Boom Lift Buying Guide

Buying an aerial lift for your construction business or project is a valuable long-term investment. The right boom lift can save you and your team time on the work site and allow you to take on new work in the future. They are also safer and more versatile than alternative options, including ladders. Let’s take a look at the information you’ll need to know as you plan for your purchase.

The Right Boom Lift for Your Needs

Before you make your investment, you must choose the right lift for your needs. Some of the most common types of aerial lifts for construction jobs include:

  • Telescopic: Telescopic boom lifts have a straight, extendable arm attached to a turntable. Telescopic lifts are fast, and you can sometimes drive them across the site while extended. These machines offer a smooth ride for the operator and worker.
  • Articulating: Articulating lifts, also known as knuckle booms, have joined segments that unfold based on your site requirements. This makes them highly maneuverable and ideal for challenging work sites.
  • Scissor: Scissor lifts do not have extendable arms like boom lifts. Instead, they have a wide platform that extends upward via accordion-like mechanisms. They are a safer alternative due to their stability and space, but they cannot reach as high as boom lifts.

How Much Does a Typical Used Boom Lift Cost?

The cost of a used boom lift depends on its age, type, model, size, the current market and who you’re purchasing it from. Popular models with many built-in features or larger, heavy-duty machines might be more expensive than a more basic, compact model. Ultimately, it all comes down to the type, age and condition of the machine.

What to Look for When Inspecting Used Boom Lifts for Sale

If you want to keep your purchase cost minimal or aren’t ready to invest in a new machine, the secondhand market has plenty of used boom lifts available in great condition. Practice caution when purchasing used machines and check that the aerial lift performs as it should, looks well maintained and is free of extensive damage. For best results, only shop with certified used equipment dealerships rather than private sellers.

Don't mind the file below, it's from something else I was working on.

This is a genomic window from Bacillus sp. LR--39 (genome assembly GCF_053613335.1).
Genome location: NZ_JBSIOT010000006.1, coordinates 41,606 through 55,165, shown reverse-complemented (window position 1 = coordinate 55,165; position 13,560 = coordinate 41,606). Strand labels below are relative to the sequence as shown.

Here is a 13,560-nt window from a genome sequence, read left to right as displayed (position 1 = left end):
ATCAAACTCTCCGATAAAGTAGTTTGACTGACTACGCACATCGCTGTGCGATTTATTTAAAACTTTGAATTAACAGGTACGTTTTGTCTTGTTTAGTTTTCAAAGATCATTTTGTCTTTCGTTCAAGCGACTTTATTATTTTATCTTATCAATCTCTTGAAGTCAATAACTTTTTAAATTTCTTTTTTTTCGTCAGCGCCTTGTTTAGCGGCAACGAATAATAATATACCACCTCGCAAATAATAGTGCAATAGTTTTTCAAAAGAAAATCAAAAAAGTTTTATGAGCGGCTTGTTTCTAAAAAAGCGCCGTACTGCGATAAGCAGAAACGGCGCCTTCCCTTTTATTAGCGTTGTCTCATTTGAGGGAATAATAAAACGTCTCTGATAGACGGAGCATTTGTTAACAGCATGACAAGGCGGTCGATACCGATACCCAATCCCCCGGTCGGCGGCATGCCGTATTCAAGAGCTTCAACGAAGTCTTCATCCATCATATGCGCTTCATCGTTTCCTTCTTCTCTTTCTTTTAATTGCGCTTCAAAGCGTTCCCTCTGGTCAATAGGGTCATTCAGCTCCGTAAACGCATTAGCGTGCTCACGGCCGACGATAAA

As you shop, consider the following:

  • Condition vs. listing: Bring a copy of the listing with you and compare how it matches up to the condition you’re seeing in person, including tire condition, external wear and tear and misalignment. If the listing left out important information, consider shopping elsewhere.
  • Specs and measurements: Record the specs of each machine you’re interested in and compare them to see which one is best for your job site. Consider the equipment’s operational hours, how it was used in the past, what brand, type and model it is, its dimensions and its load capacity.
  • Features and upgrades: You may want to look for used aerial lifts with special features or owner upgrades, like optimized hydraulic systems, reinforced materials or higher-rated platform capacities.

Review Vehicle Components

Use the following aerial lift inspection checklist to determine whether the used boom lift is a valuable investment:

  • Condition: Inspect external wear — including the frame, bucket and segments — and note any corrosion, rust and chipped paint. Check for oil stains, leaks, debris or unusual smells in the oil reservoir. Assess wiring for frays.
  • Performance: Turn the lift on and listen to the engine. Note any abnormal thumping or rattling sounds. Test the arm and lift mechanism for proper alignment and smooth, fluid movement. Avoid purchasing a lift that jerks while operating. Extend and retract the arm fully. If possible, test the lift with and without a load.
  • Modifications: Note and inspect any modification areas, if applicable. Possible modifications might include cuts, welds or railings.